“Contraceptive Equity” is a policy framework under which contraceptive care is easily accessible and covered at no cost in all health programs. Contraceptive Equity acknowledges the critical role that family planning plays in improving health outcomes and economic security for people of reproductive age and their families. Further, Contraceptive Equity addresses the historically inadequate coverage of comprehensive birth control services. This week, the National Health Law Program (NHeLP) published the user-friendly Contraceptive Equity in Action: A Toolkit for State Implementation to serve as a legal and policy resource for states with or considering Contraceptive Equity laws.
While many states have Contraceptive “Parity” laws (requiring coverage of contraceptives in the same manner as other prescription drugs), and the Affordable Care Act (ACA) creates federal requirements for contraceptive coverage, Contraceptive Equity remains elusive. NHeLP’s Model Contraceptive Equity Act (Model Act), which we created after sponsoring Contraceptive Equity legislation in California in 2014, seeks to fill the gaps between parity and equity. The Model Act prevents insurers from erecting service barriers via medical management techniques, like cost-sharing, prior authorization, prescription requirements, gender restrictions, or quantity limitations. Contraceptive Equity laws have been enacted in California, Connecticut, Delaware, Washington, D.C., Illinois, Maine, Maryland, Massachusetts, Nevada, New Hampshire, New York, Oregon, Vermont, and Washington. These laws are crucial to maintaining and expanding access to reproductive and sexual health care moving forward.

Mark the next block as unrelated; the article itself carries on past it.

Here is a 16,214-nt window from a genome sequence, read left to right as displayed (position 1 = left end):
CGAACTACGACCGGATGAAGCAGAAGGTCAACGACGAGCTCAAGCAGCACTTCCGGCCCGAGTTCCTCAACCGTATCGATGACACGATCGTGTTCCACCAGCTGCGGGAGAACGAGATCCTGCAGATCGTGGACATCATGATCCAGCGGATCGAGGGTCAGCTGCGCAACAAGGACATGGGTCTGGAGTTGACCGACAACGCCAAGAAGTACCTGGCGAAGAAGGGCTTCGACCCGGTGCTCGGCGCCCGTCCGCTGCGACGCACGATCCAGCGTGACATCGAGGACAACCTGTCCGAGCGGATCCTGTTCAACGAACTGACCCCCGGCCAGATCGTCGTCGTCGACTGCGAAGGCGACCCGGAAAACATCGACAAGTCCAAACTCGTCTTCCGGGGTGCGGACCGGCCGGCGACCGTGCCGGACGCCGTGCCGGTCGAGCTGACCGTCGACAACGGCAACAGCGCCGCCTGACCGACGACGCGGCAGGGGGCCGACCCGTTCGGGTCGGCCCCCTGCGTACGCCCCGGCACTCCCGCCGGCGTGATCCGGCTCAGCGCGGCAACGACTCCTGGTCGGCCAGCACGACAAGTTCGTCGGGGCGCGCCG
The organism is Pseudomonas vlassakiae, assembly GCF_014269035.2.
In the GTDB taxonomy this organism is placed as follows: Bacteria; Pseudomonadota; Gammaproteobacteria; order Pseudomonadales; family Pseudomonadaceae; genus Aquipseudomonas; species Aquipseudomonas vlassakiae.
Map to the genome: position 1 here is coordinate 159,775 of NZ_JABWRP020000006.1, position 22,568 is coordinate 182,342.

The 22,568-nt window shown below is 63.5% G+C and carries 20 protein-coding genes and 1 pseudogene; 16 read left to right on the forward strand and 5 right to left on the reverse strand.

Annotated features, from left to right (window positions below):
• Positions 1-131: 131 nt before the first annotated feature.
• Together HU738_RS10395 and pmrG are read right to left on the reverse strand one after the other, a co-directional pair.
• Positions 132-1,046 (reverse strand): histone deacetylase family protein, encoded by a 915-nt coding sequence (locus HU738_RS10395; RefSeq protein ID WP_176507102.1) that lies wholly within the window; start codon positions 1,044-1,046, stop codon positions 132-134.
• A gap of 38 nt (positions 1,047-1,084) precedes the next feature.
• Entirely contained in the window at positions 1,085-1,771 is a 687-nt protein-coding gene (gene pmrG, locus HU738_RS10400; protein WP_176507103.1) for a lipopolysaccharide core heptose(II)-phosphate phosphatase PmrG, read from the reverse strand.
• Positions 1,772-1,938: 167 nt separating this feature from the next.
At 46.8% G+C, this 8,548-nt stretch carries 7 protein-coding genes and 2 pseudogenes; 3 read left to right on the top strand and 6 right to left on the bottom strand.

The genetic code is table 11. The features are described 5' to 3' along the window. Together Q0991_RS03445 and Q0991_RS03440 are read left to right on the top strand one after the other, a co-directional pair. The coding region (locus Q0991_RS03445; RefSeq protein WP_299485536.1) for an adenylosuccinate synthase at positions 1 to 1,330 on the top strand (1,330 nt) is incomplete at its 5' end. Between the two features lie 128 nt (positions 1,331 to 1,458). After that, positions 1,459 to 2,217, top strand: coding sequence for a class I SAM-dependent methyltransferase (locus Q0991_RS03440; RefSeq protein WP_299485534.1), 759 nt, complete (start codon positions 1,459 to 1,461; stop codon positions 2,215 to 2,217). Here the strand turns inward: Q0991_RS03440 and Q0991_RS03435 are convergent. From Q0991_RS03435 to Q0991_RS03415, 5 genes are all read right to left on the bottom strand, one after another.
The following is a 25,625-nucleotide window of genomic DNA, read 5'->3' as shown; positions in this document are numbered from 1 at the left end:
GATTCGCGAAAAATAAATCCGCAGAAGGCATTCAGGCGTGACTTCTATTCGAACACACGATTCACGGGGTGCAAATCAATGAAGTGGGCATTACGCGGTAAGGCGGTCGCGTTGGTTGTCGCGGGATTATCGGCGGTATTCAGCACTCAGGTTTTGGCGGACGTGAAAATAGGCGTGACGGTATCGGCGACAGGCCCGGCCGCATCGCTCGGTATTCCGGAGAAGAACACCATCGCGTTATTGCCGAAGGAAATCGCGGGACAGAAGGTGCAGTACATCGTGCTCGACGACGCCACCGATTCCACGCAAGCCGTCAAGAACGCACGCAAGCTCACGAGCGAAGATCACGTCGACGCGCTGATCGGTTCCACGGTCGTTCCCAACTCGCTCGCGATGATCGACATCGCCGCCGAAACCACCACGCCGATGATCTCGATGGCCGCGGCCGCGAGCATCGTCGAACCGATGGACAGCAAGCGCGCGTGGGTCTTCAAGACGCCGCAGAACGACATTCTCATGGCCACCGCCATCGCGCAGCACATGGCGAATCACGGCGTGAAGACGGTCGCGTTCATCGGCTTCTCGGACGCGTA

Despite the existence of state Contraceptive Equity laws, many of which are already in effect, public education and proper implementation take time and effort. This is where the Toolkit comes in. As NHeLP’s follow-up to the Model Act, it explains how Contraceptive Equity laws fit within the broader federal and state health insurance landscape, and serves as a resource for advocates, media and communications strategists, providers, health insurers, and insurance regulators to understand their state’s Contraceptive Equity laws.
The Toolkit provides a litany of tools, such as a model formulary, sample op-eds, and template language for submitting adverse benefit determination appeals and state agency complaints. Additionally, the Toolkit includes a 50-state survey detailing which states have mandated contraceptive coverage. Finally, it offers best practices tailored to a wide range of stakeholders, from health insurers and regulators responsible for ensuring ensure smooth implementation to providers seeking timely reimbursement for comprehensive services.
As states undertake meaningful strides toward achieving Contraceptive Equity during a time when reproductive and sexual health care is highly vulnerable, it is more important than ever that stakeholders understand and enforce their state’s Contraceptive Equity laws. We hope that this Toolkit will prove a useful resource for doing so.